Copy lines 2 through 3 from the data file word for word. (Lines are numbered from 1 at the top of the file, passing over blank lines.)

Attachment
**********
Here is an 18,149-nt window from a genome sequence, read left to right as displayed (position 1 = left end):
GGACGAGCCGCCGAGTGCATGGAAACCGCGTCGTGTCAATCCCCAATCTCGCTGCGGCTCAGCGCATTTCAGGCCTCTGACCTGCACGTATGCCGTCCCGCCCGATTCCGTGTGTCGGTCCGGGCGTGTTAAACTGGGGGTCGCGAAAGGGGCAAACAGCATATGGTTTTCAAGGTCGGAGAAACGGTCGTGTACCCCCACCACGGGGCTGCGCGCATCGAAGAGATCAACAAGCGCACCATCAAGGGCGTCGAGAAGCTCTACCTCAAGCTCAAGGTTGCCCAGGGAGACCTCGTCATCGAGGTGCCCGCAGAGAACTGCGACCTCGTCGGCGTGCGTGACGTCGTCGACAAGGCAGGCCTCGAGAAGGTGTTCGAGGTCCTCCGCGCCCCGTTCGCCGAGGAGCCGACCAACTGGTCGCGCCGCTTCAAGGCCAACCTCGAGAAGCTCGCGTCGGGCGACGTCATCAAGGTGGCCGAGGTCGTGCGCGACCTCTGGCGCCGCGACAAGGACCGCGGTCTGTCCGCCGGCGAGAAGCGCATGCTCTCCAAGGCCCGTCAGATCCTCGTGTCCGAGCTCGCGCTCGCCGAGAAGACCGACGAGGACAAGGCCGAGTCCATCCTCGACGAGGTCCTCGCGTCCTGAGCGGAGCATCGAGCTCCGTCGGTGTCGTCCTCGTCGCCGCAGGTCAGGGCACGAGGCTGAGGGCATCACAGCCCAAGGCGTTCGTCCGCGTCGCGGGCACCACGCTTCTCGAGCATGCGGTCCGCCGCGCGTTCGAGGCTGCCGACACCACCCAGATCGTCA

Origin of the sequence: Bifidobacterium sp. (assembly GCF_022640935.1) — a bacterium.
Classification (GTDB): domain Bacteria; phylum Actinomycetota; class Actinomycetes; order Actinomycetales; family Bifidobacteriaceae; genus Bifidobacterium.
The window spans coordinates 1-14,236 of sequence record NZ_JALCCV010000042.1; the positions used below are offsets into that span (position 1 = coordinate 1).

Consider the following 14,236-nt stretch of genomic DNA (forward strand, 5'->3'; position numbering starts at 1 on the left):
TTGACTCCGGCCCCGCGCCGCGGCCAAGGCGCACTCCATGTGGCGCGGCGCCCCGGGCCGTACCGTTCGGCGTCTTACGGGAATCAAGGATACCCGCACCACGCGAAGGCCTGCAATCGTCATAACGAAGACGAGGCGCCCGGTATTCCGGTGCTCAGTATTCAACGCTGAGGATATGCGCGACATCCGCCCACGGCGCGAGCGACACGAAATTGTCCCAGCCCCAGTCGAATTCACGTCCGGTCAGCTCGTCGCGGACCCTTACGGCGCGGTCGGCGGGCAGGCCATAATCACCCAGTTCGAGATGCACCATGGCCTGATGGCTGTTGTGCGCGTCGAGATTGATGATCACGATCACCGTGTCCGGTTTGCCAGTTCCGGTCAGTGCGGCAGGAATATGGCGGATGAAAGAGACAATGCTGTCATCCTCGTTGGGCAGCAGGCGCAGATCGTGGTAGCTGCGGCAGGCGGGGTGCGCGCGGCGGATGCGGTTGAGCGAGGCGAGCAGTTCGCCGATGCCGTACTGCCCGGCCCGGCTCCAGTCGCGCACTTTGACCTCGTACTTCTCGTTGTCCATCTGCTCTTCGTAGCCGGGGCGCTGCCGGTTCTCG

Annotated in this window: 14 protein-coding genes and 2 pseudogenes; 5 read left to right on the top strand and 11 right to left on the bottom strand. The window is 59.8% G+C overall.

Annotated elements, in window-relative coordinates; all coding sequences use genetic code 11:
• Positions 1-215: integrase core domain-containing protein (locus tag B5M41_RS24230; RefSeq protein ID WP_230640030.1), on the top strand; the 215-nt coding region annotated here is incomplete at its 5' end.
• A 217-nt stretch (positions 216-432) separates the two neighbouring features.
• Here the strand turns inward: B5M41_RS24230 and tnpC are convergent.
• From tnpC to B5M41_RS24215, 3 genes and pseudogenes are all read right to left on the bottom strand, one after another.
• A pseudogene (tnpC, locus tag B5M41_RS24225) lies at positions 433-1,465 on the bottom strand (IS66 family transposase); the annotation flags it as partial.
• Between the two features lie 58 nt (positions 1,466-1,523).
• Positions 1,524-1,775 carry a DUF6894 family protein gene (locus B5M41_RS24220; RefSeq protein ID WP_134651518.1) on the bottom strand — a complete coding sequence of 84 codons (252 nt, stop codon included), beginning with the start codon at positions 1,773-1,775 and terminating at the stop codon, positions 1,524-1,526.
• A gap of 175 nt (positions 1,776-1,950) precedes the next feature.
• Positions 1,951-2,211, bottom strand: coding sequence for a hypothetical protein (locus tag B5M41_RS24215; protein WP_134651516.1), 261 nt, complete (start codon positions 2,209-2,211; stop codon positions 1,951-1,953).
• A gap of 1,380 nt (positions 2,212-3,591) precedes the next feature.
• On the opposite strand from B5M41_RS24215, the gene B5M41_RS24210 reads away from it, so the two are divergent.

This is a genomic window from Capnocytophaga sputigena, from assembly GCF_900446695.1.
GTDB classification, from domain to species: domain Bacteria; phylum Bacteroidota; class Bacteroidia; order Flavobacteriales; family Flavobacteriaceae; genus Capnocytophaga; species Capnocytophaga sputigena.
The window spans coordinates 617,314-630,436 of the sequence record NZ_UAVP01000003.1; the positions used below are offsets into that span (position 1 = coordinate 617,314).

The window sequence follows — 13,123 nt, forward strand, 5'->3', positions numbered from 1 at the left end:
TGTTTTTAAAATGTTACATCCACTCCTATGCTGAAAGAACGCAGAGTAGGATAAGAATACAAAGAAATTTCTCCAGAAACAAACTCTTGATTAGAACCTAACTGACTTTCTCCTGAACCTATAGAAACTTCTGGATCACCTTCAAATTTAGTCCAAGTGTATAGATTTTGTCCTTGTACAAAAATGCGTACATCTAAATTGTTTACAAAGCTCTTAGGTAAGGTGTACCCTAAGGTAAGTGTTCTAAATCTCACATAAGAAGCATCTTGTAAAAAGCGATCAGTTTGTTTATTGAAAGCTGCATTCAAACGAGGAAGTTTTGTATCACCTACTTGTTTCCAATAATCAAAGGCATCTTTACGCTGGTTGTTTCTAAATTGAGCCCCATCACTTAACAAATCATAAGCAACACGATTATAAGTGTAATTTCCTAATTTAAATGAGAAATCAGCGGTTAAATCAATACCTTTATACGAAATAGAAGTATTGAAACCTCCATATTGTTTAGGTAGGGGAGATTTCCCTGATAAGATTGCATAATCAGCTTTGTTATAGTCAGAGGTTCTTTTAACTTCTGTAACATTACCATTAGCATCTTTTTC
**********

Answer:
GGACGAGCCGCCGAGTGCATGGAAACCGCGTCGTGTCAATCCCCAATCTCGCTGCGGCTCAGCGCATTTCAGGCCTCTGACCTGCACGTATGCCGTCCCGCCCGATTCCGTGTGTCGGTCCGGGCGTGTTAAACTGGGGGTCGCGAAAGGGGCAAACAGCATATGGTTTTCAAGGTCGGAGAAACGGTCGTGTACCCCCACCACGGGGCTGCGCGCATCGAAGAGATCAACAAGCGCACCATCAAGGGCGTCGAGAAGCTCTACCTCAAGCTCAAGGTTGCCCAGGGAGACCTCGTCATCGAGGTGCCCGCAGAGAACTGCGACCTCGTCGGCGTGCGTGACGTCGTCGACAAGGCAGGCCTCGAGAAGGTGTTCGAGGTCCTCCGCGCCCCGTTCGCCGAGGAGCCGACCAACTGGTCGCGCCGCTTCAAGGCCAACCTCGAGAAGCTCGCGTCGGGCGACGTCATCAAGGTGGCCGAGGTCGTGCGCGACCTCTGGCGCCGCGACAAGGACCGCGGTCTGTCCGCCGGCGAGAAGCGCATGCTCTCCAAGGCCCGTCAGATCCTCGTGTCCGAGCTCGCGCTCGCCGAGAAGACCGACGAGGACAAGGCCGAGTCCATCCTCGACGAGGTCCTCGCGTCCTGAGCGGAGCATCGAGCTCCGTCGGTGTCGTCCTCGTCGCCGCAGGTCAGGGCACGAGGCTGAGGGCATCACAGCCCAAGGCGTTCGTCCGCGTCGCGGGCACCACGCTTCTCGAGCATGCGGTCCGCCGCGCGTTCGAGGCTGCCGACACCACCCAGATCGTCA

Origin of the sequence: Bifidobacterium sp. (assembly GCF_022640935.1) — a bacterium.